Bitten by the Malaria Bug? Here’s what you can do

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What do you know about malaria? Information – and correct information at that – is important
when it comes to disease control say experts at Ruby Hall Clinic Wanowrie

World Malaria Day, observed annually on the 25th of April, serves as a reminder of the impact of malaria and its destructive consequences on the global population. Marked under the theme “Time to deliver zero malaria: invest, innovate, implement” by the WHO, Indian statistics paint a positive picture. The country has made tremendous progress in its malaria elimination journey in the recent years – observing a reduction of close to 66% in its official malaria burden between 2018 and 2022.

So what are the symptoms of malaria? Explains Dr. Suhas Rajput, Consultant, Ruby Hall Clinic Wanowrie, “Most people know that malaria is spread by mosquitoes. After a single infected mosquito bite, the patient experiences a high temperature, headaches, vomiting, shivering, joint pain or diarrhoea, typically in one to four weeks. In some cases, however, it lies dormant for a year or more before symptoms arise along with the need for timely medical attention.”

After the infection has become active, the parasite from the mosquito attaches itself to the host’s red blood cells and multiplies. This causes blood cells to lose their elasticity, becoming floppy, and they start to clog the blood vessels around organs. In the most severe cases, this leads to organ failure and death, as organs cease to function properly without a healthy blood flow. In less severe cases, the parasite weakens the red blood cells, meaning that they have shorter life spans. Malaria may
cause other serious problems such as damage to the heart, kidneys, and lungs.

Sometimes symptoms may even appear in cycles. The time between episodes of fever and other symptoms varies with the specific parasite infection one may have. Immediate medical attention is mandatory, failing which serious medical complications may arise thereby posing a grave risk to the patient’s life. Treatment of malaria is largely dependent on the type of malaria contracted.

Medications and anti-malarial drugs are used to treat uncomplicated and severe malaria. If administered promptly after diagnosis, the chances of survival are 100%.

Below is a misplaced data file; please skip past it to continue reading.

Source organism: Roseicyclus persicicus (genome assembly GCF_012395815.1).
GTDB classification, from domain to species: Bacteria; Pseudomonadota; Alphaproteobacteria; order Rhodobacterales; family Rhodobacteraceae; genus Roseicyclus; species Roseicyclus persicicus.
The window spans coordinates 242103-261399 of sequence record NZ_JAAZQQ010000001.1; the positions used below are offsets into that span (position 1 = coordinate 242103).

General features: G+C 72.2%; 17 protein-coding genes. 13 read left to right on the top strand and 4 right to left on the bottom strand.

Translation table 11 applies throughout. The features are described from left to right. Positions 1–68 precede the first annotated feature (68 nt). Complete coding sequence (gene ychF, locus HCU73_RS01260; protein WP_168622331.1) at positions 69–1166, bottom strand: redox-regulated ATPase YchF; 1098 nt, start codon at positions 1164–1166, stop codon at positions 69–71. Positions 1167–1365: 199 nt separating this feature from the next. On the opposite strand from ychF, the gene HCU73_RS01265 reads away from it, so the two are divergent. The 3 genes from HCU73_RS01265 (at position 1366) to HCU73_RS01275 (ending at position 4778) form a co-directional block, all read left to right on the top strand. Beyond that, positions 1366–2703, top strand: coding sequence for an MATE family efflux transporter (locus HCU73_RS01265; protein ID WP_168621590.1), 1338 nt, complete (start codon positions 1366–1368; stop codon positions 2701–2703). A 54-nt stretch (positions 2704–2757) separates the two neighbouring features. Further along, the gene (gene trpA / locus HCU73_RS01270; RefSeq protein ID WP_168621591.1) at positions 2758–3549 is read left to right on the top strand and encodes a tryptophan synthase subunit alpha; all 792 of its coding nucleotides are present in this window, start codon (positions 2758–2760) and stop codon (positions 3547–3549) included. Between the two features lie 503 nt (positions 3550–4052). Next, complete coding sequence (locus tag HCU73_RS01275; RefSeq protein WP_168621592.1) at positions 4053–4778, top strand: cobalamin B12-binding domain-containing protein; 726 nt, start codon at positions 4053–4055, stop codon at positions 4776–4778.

“Timely identification can be the determining element for your wellbeing, specially with infectious diseases such as malaria. Our adept medical professionals and state-of-the-art technologies offer the most comprehensive methods to manage your health in the midst of continuously changing lifestyles and climate changes. We offer preventive health check-up packages designed for every age bracket. Schedule an appointment with us to keep track of your health,” adds Dr. Madan Dang,
Medical Director, Ruby Hall Clinic Wanowrie.

Some tips to keep in mind:

• Maintain a high level of hygiene in your home. Dirty and unhygienic environment serves as a breeding ground for mosquitoes.

• Wearing long-sleeved shirts and pants can help protect against mosquito bites.

• During monsoon, mosquitoes and flies multiply at an alarming rate. Always apply a strong insect repellant to keep them at bay. Clear stagnant water bodies, which are a breeding ground for mosquitoes, can help prevent the spread of malaria.

• If you have fever, do not venture outside. You may not only end up aggravating your own medical condition but also be putting others around you at risk of contracting infectious diseases.

• If you experience symptoms of malaria, such as fever, chills, and headache, seek medical help immediately. Early diagnosis and treatment can prevent severe malaria and its complications.

If you or your loved one is suffering from malaria or showing any symptoms, visit Ruby Hall Clinic Wanowrie.

For appointments or enquiries, call: 020-66494949

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